With digital music being the most convenient, and most popular, distribution model for consumers these days, publishers of physical artifact media (CD, audio Blu-ray, etc) have begun to regularly incentivize potential buyers with exclusive bonus content. This sort of thing has always been around, but in recent years, Square Enix has definitely increased the level to which they engage in this practice, even to the point where they offer different exclusives for preordering from different brick and mortar stores (yes, I’m talking about you, SQ Chips 2).
The new two-disc album The Orchestral SaGa -Legend of Music- came with one such bonus: a third CD, under 10 minutes in length, featuring Kenji Ito playing two piano tracks from Romancing SaGa 2. The catch? It was only available to individuals who preordered the album online from the SQUARE ENIX e-STORE (the Japanese version of the e-STORE, to be exact). Ordering through this site required some extra effort on my part, but I don’t want to miss a single second of newly-arranged SaGa music, ever. So here we are.
The first track is a surprisingly long arrangement of a 30 second “music effect” jingle. If you have played Final Fantasy V, you may be familiar with the eight “piano practice” tracks. Romancing SaGa 2 had four “dance tracks” of a similar variety: something fun to spice up the game while exploring the world. Kenji Ito lengthened this lovely dance tune into a slow but beautiful four minute piano solo. On the other hand, with the second track, he managed to slightly shorten the Epilogue to that same four-ish minute mark (by not repeating it compared to its OSV counterpart).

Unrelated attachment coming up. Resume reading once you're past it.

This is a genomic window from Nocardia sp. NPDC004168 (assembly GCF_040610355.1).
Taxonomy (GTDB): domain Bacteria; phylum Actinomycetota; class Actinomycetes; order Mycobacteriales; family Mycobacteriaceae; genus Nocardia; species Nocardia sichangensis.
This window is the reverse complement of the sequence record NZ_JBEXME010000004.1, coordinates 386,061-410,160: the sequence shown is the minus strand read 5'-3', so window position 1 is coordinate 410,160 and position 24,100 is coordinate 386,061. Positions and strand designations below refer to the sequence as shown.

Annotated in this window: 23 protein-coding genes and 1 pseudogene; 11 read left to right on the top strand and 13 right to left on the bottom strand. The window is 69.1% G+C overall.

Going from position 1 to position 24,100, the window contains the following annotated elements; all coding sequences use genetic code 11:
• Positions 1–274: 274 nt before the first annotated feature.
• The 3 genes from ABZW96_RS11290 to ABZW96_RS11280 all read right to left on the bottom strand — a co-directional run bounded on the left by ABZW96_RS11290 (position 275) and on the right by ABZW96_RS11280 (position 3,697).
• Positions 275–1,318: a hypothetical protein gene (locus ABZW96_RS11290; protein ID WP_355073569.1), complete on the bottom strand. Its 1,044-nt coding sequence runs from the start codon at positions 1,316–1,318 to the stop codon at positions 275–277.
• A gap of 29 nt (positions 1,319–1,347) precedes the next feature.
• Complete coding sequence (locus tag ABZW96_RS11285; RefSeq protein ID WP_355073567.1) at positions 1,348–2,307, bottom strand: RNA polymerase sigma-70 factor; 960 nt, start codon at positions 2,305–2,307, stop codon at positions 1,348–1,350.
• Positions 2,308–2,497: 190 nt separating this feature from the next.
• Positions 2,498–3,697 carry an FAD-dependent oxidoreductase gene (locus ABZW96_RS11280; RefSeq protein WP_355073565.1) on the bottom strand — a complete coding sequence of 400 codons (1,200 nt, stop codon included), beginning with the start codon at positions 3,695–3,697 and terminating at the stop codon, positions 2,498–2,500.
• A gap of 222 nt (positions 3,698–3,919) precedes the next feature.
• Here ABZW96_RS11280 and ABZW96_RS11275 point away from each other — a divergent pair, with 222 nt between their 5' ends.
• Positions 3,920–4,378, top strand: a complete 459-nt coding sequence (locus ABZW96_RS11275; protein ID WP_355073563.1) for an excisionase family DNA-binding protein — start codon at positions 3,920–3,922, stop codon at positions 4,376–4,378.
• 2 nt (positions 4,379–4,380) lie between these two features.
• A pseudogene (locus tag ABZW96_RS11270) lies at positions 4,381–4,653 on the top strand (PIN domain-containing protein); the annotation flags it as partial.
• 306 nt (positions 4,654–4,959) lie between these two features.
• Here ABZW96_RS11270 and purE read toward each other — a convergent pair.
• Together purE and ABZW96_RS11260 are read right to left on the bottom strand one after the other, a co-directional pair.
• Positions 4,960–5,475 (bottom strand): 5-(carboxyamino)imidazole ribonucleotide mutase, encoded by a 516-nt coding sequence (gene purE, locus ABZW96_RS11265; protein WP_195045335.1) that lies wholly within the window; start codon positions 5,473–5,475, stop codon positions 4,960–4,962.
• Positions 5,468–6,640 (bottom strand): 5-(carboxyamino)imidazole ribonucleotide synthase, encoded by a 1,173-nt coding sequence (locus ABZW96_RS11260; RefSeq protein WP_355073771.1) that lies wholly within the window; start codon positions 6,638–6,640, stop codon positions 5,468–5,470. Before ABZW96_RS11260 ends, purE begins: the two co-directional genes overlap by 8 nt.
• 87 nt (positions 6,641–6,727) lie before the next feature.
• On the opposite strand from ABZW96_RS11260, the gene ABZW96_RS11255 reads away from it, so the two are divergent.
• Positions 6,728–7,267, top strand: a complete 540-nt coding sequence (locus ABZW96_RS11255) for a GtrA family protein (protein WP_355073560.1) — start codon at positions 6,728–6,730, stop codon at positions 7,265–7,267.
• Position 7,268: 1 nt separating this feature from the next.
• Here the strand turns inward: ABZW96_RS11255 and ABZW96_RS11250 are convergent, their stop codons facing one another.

Both tracks demonstrate Ito’s care and affection for this sometimes overlooked entry in the long-running SaGa series. Kenji Ito is not known as an expert pianist: he is easily outclassed by composer/performer peers such as Kumi Tanioka or Tsutomu Narita. Nonetheless, his self-arrangements make two things abundantly clear. First, that Romancing SaGa 2 has more to offer than its OSV and the old Eternal Romance arranged album (solid as that album was!); second, that the SaGa series, and the Romancing SaGa trilogy in particular, is practically begging to be arranged for piano. Imagine if Hiroyuki Nakamura, the man behind the three Piano Opera Final Fantasy albums, did a single CD for the Romancing SaGa trilogy! Better yet, what if Ito hand-selected arrangers and performers to do one CD for each game in the trilogy?
When I listen to this short disc, I enjoy what I hear. But in my mind’s ear, I hear so much more. There is untapped potential here. And as much as some people may be tired of Square Enix pumping out one arranged album after the next for old IPs, I say “the more, the merrier,” with the added caveat that the albums not be “phoned-in” arrangements (I’m looking squarely in the direction of half of the “SQ” series). Furthermore, with the Romancing SaGa 2 port for smartphone and Vita out in Japan (and the smartphone port coming to North America — finally, RS2 in English!), I think it’s high time some of our great video game pianists take on the trilogy, perhaps with an emphasis on RS2. Imagine what Shinko Ogata, Kumi Tanioka, Hiroyuki Nakamura, Casey Ormond, and so many others could do with the excellent source material! We’ve received dozens of great arrangements thanks to the Re:Birth albums, but it’s time to step away from all the battle themes for a bit and glean some joy from the softer side of SaGa. And the piano solo album is the perfect fit.